The National Civil Rights Museum's Marketing Communications Manager, Connie Dyson describes The Lorraine Motel as a "Refuge during Jim Crow.
"When you were traveling, there were only specific places where African Americans could go," she says. "In Memphis, the Loraine was that place for people of importance like Jackie Robinson, B.B. King, Count Basie, Nat King Cole, Cab Calloway. They all stayed there when they were here in town to record or perform on Beale Street.
"Booker T & the MGs stayed here and played jam sessions here at the motel," Dyson says, describing life at the Lorraine before everything changed following MLK's assassination. "They say Wilson Pickett wrote 'In the Midnight Hour' here. And Eddie Floyd's 'Knock on Wood' was written here at the Lorraine." This is how Dyson sets up A Night at the Lorraine, a fund-raiser for the museum. It's a time machine of an event created to transport guests to the mid-20th century and show them what the Lorraine meant, not just to travelers, but to the African-American community generally.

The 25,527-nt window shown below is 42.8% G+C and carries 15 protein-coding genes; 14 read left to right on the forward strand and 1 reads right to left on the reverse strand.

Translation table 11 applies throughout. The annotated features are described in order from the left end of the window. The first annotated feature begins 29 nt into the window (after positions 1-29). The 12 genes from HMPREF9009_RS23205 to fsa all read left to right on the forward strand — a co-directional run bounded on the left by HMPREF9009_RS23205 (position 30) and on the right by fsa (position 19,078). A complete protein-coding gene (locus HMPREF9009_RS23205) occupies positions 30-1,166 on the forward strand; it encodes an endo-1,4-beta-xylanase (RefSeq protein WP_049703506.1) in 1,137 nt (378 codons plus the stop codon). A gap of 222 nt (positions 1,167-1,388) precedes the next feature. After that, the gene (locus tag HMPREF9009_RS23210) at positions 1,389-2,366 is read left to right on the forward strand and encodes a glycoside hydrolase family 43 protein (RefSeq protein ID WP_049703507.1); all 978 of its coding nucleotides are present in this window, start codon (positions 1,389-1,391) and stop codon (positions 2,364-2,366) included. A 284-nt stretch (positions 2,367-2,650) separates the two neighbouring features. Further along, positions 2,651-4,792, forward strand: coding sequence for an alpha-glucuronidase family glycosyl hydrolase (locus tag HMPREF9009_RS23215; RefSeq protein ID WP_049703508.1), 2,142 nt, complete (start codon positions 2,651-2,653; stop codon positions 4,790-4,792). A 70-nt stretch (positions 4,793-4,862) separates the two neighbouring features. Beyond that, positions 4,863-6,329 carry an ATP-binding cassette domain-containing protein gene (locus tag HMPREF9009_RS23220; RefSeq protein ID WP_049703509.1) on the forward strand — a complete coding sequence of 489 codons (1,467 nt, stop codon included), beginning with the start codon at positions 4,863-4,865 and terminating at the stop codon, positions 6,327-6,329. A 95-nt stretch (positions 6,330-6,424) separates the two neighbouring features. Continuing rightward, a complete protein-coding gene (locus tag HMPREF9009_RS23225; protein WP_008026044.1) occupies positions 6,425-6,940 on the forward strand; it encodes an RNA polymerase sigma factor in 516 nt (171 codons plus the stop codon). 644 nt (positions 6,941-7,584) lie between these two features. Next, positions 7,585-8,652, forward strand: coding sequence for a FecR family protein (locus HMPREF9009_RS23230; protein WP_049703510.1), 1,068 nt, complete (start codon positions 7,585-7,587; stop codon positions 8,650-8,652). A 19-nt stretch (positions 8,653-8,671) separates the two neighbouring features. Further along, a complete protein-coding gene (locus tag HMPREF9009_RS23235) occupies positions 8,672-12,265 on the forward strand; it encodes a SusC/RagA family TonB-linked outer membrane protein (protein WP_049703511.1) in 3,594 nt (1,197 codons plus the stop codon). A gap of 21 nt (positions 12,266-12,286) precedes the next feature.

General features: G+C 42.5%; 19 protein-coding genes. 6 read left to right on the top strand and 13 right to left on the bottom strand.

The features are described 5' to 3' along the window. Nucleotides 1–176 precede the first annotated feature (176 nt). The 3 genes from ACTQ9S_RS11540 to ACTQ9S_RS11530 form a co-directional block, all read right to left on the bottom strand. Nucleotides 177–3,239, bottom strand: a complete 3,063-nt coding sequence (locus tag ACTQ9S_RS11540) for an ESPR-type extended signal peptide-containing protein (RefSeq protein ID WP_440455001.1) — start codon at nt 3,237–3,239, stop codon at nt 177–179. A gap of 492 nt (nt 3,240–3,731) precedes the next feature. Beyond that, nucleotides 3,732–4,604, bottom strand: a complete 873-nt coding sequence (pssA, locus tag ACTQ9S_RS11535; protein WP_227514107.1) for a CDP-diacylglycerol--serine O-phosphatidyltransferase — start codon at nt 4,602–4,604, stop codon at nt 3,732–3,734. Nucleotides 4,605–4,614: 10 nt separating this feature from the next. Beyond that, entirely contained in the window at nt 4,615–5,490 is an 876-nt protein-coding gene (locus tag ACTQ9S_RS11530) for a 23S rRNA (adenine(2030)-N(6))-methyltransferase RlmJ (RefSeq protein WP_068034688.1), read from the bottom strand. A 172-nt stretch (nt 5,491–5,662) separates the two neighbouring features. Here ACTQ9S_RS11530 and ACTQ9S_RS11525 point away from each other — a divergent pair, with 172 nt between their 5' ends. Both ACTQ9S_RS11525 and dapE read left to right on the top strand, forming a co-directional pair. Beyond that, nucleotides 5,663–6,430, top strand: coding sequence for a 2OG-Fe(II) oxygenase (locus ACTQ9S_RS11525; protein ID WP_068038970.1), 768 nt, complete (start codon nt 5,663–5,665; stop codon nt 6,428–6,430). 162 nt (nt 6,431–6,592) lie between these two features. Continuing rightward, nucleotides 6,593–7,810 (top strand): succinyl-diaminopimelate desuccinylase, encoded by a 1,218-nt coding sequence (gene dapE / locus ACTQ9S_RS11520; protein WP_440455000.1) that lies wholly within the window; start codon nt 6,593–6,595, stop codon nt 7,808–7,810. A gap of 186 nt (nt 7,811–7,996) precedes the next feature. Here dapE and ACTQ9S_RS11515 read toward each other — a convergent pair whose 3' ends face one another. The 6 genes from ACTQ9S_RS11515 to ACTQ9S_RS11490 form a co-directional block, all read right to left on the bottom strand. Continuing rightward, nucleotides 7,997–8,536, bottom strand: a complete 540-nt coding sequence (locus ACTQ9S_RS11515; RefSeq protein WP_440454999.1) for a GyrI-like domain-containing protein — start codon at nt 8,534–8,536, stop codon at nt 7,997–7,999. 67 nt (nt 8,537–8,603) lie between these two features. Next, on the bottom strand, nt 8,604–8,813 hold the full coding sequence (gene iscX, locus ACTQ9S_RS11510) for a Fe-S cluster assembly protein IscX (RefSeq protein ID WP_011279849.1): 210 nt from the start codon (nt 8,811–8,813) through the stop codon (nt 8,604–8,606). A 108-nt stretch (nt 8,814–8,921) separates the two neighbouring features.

"It was one of those places that people came to congregate for a night on the town," Dyson says. Night at the Lorraine is an indoor and outdoor event with retro-themed music and decor. There will be a temporary photo exhibition, catered food, swag bags, a silent auction, valet parking, and music and dancing indoors and out.
"It's truly a celebration," Dyson says.